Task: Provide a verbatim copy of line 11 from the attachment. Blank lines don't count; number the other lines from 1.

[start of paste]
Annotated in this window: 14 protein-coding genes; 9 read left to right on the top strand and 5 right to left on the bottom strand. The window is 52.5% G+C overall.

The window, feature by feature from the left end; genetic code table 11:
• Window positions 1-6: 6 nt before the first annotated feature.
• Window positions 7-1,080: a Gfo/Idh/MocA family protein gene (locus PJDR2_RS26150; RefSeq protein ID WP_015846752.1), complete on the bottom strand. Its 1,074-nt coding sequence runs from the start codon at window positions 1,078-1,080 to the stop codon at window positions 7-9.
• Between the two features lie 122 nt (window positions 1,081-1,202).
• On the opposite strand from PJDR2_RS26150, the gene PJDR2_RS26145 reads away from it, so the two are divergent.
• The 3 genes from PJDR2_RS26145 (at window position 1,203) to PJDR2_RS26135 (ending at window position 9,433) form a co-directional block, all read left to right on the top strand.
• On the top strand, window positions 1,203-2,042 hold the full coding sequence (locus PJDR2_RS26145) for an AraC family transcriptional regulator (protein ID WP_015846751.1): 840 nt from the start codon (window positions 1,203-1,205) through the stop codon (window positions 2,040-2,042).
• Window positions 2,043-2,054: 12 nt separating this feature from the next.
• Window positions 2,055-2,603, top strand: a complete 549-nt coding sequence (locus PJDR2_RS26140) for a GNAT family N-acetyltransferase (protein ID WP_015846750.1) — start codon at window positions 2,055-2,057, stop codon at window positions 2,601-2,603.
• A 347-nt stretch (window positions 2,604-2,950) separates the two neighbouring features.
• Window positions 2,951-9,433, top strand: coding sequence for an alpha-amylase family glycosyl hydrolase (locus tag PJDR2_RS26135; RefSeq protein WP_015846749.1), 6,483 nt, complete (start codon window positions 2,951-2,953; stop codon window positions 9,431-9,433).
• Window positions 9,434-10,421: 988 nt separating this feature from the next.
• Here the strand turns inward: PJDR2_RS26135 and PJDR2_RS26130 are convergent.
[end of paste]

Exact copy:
• A 347-nt stretch (window positions 2,604-2,950) separates the two neighbouring features.